Nanofiltration of textile wastewater for water reuse

Nanofiltration of textile wastewater for water reuse

MembSept.qxd 09/09/2002 12:33 Page 16 RESEARCH TRENDS different V. cholerae strains are partly distinguished by their fractogram profiles. P. Resc...

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RESEARCH TRENDS different V. cholerae strains are partly distinguished by their fractogram profiles. P. Reschiglian, B. Roda, A. Zattoni, B. Ryul Min, M. Hee Moon: J. of Separation Science 25(8) 490–498 (June 2002).

Separation of conjugated linoleic acid isomers and parinaric fatty acid isomers Separation of two types of fatty acid isomers – parinaric acid and conjugated linoleic acid – by capillary electrophoresis has been investigated. The performance of a number of different buffer systems was investigated. The use of SDS micelles combined with an organic modifier made it possible to dissolve and separate parinaric acid isomers. For the separation of conjugated linoleic acids a buffer system containing a chiral surfactant (R)-N-dodecoxycarbonylvaline ((R)-N-DOCV), and a mixture of two cyclodextrins, heptakis(2,3dimethyl-6-sulfo)-β-CD (HDMSβ-CD) and β-CD, and an organic modifier were utilized. M. Öhman, H. Wan, M. Hamberg, L.G. Blomberg: J. of Separation Science 25(8) 499–506 (June 2002).

Analyses of organic foulants in membranes Fouling of membranes is a serious problem in membrane technology. By characterizing the foulants it is possible to understand the fouling process and reduce it. However, the characterization of foulants, especially organic ones, is difficult. The purpose of this study was to find out whether there are any organic foulants such as extractives in the membranes, and if it is possible to identify them. Membranes of different materials and hydrophilicity were used in filtration of ground wood mill (GWM) circulation water during one month in an integrated pulp and paper mill. Solid– liquid extraction was employed to remove the extractives from the membranes and their characterization was carried out with a gas chromatograph. According to the results, there are extractives in the membranes and it is possible to characterize them. It seems that the fouling by extractives mainly comes from resin and fatty acids. In addi-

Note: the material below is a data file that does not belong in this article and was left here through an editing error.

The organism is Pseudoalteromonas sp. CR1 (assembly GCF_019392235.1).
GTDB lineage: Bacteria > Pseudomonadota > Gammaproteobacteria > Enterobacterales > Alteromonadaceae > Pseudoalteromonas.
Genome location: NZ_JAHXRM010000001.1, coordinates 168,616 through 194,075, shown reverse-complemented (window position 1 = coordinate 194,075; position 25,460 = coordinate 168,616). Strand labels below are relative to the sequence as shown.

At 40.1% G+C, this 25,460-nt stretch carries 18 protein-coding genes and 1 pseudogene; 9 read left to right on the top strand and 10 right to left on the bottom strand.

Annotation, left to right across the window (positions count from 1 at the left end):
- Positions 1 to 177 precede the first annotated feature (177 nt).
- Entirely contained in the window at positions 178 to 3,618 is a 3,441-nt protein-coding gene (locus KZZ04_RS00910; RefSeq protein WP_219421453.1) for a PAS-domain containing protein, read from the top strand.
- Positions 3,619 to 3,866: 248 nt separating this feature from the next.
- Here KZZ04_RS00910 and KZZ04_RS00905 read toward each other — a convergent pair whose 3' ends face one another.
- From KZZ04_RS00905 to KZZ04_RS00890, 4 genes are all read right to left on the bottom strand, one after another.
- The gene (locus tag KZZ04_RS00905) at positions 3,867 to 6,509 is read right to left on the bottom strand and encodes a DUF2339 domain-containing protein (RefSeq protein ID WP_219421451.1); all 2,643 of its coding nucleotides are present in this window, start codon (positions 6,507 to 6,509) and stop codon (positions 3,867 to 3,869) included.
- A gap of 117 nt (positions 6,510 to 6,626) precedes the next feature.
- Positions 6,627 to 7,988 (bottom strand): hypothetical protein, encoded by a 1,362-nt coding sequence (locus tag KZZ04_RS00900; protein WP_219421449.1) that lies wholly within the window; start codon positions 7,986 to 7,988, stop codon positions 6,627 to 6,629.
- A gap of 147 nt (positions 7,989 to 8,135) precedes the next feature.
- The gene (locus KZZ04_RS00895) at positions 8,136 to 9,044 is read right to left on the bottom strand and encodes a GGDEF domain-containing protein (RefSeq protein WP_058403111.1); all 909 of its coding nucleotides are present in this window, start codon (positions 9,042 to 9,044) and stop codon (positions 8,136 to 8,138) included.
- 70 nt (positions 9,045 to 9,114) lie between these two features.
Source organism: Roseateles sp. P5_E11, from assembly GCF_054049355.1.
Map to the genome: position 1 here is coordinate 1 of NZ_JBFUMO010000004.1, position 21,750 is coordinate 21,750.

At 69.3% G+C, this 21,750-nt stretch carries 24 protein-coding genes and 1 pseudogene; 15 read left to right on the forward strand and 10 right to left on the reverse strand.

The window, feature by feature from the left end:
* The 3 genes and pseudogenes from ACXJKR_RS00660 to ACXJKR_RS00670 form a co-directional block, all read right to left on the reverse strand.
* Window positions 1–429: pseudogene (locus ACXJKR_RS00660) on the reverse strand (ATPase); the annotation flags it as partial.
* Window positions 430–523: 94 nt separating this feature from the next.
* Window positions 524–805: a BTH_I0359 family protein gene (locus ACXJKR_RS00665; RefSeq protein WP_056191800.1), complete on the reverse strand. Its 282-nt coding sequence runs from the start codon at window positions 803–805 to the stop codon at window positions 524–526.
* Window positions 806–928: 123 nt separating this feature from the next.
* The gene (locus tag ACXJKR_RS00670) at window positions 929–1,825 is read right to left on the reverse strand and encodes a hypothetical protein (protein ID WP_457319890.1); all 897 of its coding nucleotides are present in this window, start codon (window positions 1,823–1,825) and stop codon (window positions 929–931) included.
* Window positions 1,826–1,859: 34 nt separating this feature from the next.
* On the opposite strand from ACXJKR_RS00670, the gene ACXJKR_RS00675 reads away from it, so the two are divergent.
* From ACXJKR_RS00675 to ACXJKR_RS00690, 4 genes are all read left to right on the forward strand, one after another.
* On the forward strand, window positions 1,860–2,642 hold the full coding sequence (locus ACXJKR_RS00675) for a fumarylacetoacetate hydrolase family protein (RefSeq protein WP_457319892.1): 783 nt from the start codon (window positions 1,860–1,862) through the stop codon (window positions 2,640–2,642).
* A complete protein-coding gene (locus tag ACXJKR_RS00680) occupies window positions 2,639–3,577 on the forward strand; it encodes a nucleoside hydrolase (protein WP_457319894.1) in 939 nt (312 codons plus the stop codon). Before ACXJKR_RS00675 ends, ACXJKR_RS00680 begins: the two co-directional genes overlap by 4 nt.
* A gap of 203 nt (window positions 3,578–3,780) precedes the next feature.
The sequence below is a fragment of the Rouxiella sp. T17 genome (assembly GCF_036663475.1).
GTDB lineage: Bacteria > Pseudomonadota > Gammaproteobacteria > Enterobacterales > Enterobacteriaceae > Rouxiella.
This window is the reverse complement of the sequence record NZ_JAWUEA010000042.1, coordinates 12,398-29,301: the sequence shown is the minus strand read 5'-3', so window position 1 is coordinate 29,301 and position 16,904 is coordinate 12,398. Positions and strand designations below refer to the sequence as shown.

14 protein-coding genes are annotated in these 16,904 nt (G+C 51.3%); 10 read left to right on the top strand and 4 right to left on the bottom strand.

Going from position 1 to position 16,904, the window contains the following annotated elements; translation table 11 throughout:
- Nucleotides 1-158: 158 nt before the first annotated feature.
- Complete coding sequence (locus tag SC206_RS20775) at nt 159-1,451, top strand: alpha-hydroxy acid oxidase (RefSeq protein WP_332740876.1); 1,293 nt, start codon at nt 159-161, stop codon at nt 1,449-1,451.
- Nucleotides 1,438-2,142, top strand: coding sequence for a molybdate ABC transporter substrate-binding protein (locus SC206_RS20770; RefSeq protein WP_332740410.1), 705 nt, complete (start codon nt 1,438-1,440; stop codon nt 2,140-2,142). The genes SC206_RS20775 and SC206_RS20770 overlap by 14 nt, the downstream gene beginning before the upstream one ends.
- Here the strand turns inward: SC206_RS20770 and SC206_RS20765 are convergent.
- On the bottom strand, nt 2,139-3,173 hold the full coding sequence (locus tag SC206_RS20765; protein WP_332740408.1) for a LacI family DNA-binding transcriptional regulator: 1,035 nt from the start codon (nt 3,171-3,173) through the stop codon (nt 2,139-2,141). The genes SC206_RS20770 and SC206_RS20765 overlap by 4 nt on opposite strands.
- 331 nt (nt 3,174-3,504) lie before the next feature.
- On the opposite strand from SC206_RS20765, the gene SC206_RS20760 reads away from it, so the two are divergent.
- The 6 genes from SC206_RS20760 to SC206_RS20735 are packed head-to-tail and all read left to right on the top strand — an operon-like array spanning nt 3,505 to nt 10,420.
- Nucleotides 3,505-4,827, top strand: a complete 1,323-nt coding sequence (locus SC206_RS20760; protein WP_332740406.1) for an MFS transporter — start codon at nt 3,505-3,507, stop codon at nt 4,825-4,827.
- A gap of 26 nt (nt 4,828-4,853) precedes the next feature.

tion, some traces of lignans were found in the membranes. Moreover, the hydrophobic membranes contained more of these acids and lignans than the hydrophilic membranes. L. Puro, J. Tanninen, M. Nyström: Desalination 143(1) 1–9 (10 May 2002).

Nanofiltration of textile wastewater for water reuse The textile industry produces a large amount of wastewater that is highly coloured with high loading of inorganic salt. Crossflow nanofiltration, using a thin film composite polysulphone membrane, was used to recover the electrolyte solution and reject the colour. Using a synthetic textile effluent of reactive dye and NaCl solution, this study focused on the mechanism controlling flux and rejection by varying four main parameters – crossflow velocity, initial dye concentration, feed pressure and electrolyte concentration. Results show that flux was dominated by the osmotic pressure created from the presence of NaCl, and that dye concentration did not significantly effect the flux or rejection. Working at low pressures of up to 500 kPa, relatively high fluxes were obtained, with an average dye rejection of 98%, and NaCl rejections of less than 14%. Thus high quality reuse water could be recovered. Even after a number of cycles, the membrane did not foul irreversibly, with an overall mean waterflux recovery of 99%. C. Tang, V. Chen: Desalination 143(1), 11–20 (10 May 2002).